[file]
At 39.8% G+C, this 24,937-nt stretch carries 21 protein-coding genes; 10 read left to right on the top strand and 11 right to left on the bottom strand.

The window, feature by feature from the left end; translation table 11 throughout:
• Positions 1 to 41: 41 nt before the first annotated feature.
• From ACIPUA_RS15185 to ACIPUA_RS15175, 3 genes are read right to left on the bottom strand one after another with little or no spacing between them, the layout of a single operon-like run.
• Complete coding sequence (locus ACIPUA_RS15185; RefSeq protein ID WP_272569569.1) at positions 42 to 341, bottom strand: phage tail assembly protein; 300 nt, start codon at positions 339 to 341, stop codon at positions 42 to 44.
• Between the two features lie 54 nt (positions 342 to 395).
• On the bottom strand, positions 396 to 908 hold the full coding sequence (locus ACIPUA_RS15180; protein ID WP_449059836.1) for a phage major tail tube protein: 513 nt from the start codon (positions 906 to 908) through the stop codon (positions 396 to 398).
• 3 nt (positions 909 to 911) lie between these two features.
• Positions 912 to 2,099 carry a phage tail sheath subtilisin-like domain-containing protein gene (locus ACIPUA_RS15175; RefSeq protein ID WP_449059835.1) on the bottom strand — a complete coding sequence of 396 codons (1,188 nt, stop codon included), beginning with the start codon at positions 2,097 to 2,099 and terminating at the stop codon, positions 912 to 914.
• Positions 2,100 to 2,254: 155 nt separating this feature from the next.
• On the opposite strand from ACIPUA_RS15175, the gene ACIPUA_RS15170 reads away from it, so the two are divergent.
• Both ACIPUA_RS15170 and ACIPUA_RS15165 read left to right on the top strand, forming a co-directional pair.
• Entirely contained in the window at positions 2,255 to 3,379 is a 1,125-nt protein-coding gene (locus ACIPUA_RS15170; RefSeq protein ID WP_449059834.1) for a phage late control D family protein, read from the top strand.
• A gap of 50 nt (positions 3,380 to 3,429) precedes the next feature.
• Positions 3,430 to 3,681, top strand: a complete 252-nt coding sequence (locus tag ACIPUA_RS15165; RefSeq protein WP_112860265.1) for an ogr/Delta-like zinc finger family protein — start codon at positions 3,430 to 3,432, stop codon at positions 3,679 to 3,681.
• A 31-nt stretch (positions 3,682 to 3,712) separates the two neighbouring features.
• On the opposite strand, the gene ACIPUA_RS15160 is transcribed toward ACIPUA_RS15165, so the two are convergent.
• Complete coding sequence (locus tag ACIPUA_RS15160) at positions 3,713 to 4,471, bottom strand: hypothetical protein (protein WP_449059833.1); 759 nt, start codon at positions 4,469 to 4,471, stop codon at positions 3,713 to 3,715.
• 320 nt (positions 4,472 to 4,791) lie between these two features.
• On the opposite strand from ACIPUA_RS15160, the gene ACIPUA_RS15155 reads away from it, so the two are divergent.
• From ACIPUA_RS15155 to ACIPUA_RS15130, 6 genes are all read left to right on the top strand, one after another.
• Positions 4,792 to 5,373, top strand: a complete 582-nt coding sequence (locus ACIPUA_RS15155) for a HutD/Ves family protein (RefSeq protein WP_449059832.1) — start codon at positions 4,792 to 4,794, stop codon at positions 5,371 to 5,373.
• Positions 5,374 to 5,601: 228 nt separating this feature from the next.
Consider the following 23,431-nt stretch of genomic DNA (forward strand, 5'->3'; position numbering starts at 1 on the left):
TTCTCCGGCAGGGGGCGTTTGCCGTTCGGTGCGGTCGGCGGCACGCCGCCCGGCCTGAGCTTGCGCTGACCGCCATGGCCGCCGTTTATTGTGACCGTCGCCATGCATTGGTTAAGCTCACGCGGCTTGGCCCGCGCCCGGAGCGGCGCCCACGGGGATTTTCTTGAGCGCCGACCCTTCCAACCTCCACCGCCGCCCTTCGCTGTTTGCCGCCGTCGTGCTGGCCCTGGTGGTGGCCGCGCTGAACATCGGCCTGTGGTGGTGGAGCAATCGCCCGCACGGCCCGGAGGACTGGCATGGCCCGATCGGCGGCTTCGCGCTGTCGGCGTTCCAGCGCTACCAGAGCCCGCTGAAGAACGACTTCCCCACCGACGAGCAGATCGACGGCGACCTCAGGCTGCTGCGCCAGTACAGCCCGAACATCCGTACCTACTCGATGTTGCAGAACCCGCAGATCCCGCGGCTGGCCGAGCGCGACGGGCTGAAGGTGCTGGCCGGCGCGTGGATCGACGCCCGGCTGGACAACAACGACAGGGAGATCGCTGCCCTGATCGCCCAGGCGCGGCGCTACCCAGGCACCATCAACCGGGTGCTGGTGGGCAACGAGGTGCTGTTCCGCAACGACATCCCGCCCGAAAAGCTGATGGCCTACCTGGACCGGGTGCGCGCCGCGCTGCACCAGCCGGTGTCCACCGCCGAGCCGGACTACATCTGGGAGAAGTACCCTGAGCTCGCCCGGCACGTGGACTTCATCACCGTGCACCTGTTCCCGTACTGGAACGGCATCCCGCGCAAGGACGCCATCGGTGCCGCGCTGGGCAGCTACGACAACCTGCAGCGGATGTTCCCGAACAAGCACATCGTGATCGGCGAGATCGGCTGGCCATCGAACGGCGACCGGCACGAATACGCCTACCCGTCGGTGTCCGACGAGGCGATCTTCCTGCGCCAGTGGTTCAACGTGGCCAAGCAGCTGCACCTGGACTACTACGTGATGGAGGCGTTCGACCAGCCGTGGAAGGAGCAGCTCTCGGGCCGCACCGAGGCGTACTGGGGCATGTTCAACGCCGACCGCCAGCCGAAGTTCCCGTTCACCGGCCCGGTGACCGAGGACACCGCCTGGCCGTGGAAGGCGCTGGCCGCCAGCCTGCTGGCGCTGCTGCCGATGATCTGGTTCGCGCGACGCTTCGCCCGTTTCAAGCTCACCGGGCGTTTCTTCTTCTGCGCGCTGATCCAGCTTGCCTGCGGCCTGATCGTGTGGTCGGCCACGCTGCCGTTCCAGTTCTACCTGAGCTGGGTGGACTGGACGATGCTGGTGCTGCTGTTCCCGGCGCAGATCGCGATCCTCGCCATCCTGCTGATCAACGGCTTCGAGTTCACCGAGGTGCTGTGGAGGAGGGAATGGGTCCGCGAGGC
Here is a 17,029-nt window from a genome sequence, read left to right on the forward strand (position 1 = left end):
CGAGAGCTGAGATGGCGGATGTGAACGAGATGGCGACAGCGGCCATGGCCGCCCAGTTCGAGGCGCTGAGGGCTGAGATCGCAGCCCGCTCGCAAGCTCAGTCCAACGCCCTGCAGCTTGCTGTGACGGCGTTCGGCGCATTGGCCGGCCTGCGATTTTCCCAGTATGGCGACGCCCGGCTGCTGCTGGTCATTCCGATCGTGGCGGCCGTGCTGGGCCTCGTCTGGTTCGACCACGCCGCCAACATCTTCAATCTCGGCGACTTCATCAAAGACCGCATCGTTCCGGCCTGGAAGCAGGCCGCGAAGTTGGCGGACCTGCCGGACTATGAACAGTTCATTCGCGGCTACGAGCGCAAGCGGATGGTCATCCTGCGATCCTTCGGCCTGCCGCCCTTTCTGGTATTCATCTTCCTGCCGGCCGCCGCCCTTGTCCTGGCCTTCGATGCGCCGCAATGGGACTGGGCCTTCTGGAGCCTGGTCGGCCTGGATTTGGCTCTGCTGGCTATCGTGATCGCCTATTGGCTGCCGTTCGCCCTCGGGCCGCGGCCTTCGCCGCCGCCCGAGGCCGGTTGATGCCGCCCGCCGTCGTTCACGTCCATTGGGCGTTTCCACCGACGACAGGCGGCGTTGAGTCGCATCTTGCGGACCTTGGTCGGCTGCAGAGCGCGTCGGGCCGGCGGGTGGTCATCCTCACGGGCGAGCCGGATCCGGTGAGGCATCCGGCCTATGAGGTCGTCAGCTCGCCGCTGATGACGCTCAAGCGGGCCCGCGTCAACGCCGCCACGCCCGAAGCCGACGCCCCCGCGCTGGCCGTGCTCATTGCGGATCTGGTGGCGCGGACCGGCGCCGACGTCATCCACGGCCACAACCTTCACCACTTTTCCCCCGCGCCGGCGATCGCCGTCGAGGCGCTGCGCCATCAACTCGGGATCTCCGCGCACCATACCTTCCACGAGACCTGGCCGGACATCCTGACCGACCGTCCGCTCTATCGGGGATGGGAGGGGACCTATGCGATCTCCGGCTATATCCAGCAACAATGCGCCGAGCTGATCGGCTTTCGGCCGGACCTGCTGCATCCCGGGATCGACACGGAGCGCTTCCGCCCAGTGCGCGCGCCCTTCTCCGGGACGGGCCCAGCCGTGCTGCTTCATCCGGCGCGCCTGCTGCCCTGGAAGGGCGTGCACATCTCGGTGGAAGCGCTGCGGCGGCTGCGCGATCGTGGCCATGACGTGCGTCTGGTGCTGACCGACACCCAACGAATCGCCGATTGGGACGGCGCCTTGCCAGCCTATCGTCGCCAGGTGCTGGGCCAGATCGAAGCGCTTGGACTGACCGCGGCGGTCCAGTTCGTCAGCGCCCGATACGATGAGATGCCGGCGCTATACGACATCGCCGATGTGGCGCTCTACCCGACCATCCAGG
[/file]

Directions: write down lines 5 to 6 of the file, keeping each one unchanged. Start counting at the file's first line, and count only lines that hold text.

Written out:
• Complete coding sequence (locus ACIPUA_RS15185; RefSeq protein ID WP_272569569.1) at positions 42 to 341, bottom strand: phage tail assembly protein; 300 nt, start codon at positions 339 to 341, stop codon at positions 42 to 44.
• Between the two features lie 54 nt (positions 342 to 395).